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Bacteria: The Good, The Bad, and The Designer

By WallStreetDaily.com Bacteria: The Good, The Bad, and The Designer

Synlogic, a spinout from MIT, is about to test a pill that contains 100 billion genetically engineered microbes that will help fight a rare disorder. It may be the first of many “synthetic biotics.”

I start just about every day with a banana and a bowl of Grape-Nuts mixed with yogurt — Fage, to be sure — and I like just about every flavor, but my favorites are “Honey” and “Key Lime.”

So that’s how I get my Lactobacillus bulgaricus and my Streptococcus thermophilus, the live and active cultures that define yogurt.

These probiotics also help prevent gastrointestinal infections, boost the body’s immune system, fight certain types of cancer, and prevent osteoporosis.

They’re “good” bacteria.

We know all about the other kind, the “superbugs,” or “antibiotic-resistant bacteria,” that threaten all sorts of bad outcomes for humankind.

Indeed, an April 2016 case described in the American Society for Microbiology’s journal Antimicrobial Agents and Chemotherapy“sounded alarm bells among scientists over fears that common infections will soon be untreatable.”

“Common infections will soon be untreatable.”

That’s how Scientific American describes the implications of a Pennsylvania woman who “developed a urinary tract infection (UTI) with bacteria that fought off an antibiotic of last resort called colistin, and had  15 genes for resistance to other antibiotics.”

A year ago, Chinese and British researchers published a paper detailing “the first plasmid-mediated polymyxin resistance mechanism, MCR-1, in Enterobacteriaceae.”

In short, plasmid (“a small, circular, double-stranded DNA molecule that is distinct from a cell’s chromosomal DNA”) facilitates sharing of the colistin-resistance gene. And that means it can spread far, wide, and fast when bacteria come into contact.

“Common infections will soon be untreatable.”

Colistin is widely used in food-animal production in China.

As Dr. James Johnson, a professor of medicine and senior associate director of the Infectious Diseases Fellowship Program and the VA Molecular Epidemiology Unit at the University of Minnesota, put it to Scientific American, “The emergence of mcr-1 likely occurred because of extensive use of colistin in food animal production — which is yet another example of how injudicious use of antimicrobials comes back to hurt us.”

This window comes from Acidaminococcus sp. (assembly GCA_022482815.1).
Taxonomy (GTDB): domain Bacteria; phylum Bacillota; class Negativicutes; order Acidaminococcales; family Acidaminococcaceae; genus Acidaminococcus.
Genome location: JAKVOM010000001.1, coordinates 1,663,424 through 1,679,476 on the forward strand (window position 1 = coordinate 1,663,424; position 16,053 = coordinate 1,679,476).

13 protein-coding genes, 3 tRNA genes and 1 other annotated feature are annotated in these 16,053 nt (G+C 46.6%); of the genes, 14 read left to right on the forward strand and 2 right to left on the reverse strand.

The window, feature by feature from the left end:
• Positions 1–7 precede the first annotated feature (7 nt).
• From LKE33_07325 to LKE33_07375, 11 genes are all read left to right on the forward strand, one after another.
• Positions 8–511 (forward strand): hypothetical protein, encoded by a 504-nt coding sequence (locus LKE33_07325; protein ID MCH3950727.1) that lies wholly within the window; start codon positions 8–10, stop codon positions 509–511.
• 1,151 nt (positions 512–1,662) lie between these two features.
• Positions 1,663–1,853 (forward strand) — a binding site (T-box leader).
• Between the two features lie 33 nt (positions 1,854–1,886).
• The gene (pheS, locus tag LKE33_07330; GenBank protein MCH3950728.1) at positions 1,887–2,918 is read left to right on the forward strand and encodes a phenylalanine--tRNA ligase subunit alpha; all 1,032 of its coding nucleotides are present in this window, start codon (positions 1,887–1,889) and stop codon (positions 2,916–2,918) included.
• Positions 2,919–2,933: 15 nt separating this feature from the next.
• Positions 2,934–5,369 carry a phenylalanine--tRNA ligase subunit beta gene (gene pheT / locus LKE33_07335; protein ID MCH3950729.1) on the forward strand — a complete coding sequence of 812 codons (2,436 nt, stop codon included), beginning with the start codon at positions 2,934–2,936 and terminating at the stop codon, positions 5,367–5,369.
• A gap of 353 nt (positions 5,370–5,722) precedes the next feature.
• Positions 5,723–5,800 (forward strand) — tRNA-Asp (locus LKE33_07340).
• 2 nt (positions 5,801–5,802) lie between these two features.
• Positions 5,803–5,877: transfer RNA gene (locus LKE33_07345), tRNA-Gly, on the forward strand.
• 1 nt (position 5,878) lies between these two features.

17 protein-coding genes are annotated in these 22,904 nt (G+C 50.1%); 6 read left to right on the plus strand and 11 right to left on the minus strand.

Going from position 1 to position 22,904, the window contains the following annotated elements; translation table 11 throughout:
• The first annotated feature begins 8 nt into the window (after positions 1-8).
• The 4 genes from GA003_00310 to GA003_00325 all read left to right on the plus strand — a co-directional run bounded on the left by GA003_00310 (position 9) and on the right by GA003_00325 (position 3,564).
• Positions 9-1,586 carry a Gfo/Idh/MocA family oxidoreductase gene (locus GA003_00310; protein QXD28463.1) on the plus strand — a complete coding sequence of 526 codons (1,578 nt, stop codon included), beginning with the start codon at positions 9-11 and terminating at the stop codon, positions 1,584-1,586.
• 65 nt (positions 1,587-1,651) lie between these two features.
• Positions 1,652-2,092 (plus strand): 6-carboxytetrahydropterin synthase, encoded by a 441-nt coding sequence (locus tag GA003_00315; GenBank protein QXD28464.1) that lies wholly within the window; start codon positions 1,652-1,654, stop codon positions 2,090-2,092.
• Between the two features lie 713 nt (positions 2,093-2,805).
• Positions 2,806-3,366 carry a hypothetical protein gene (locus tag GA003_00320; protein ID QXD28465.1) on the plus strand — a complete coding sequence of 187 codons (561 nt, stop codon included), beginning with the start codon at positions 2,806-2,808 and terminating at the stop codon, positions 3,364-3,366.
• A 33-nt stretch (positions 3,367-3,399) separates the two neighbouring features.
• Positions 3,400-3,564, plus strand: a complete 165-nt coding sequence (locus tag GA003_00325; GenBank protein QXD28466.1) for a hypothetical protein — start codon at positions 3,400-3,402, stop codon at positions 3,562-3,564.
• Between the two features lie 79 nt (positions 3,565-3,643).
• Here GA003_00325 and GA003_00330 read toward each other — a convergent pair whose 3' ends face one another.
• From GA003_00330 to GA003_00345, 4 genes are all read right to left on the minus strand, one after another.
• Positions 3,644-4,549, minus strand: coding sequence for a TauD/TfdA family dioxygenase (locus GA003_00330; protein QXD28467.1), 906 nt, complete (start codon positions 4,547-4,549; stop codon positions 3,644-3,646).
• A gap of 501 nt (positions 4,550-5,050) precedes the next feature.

But there’s much more to the bacteria story — which is a long one, perhaps about 3.5 billion years, according to research presented by scientists from Old Dominion University at the 2012 meeting of the Geological Society of America.

The story includes all sorts of good outcomes for humankind.

Did you know that there are as many bacteria and “resident microbes” in our bodies as there are human cells?

Bacteria also help us “make vitamins, break down some garbage, and even maintain our atmosphere,” according to MicrobeWorld.

And researchers are getting closer and closer to “designer” bacteria that will actually help us treat disease.

On November 10, 2016, Cambridge, Massachusetts-based synthetic biology startup Synlogic announced that it had secured a composition-of-matter patent covering “a live engineered bacterium modified to assimilate ammonia for the potential treatment of hyperammonemia-based diseases such as urea cycle disorders (UCDs) and hepatic encephalopathy.”

Synlogic’s No. 1 drug candidate, SYNB1020, is basically a patented form of the probiotic bacterium E. coli Nissle engineered to jump-start the body’s ability to process nitrogen and ammonia. The pill form will contain 100 billion engineered bacteria.

Did you know that there are as many bacteria and “resident microbes” in our bodies as there are human cells?

Nitrogen and ammonia are byproducts of the body’s normal breakdown of proteins.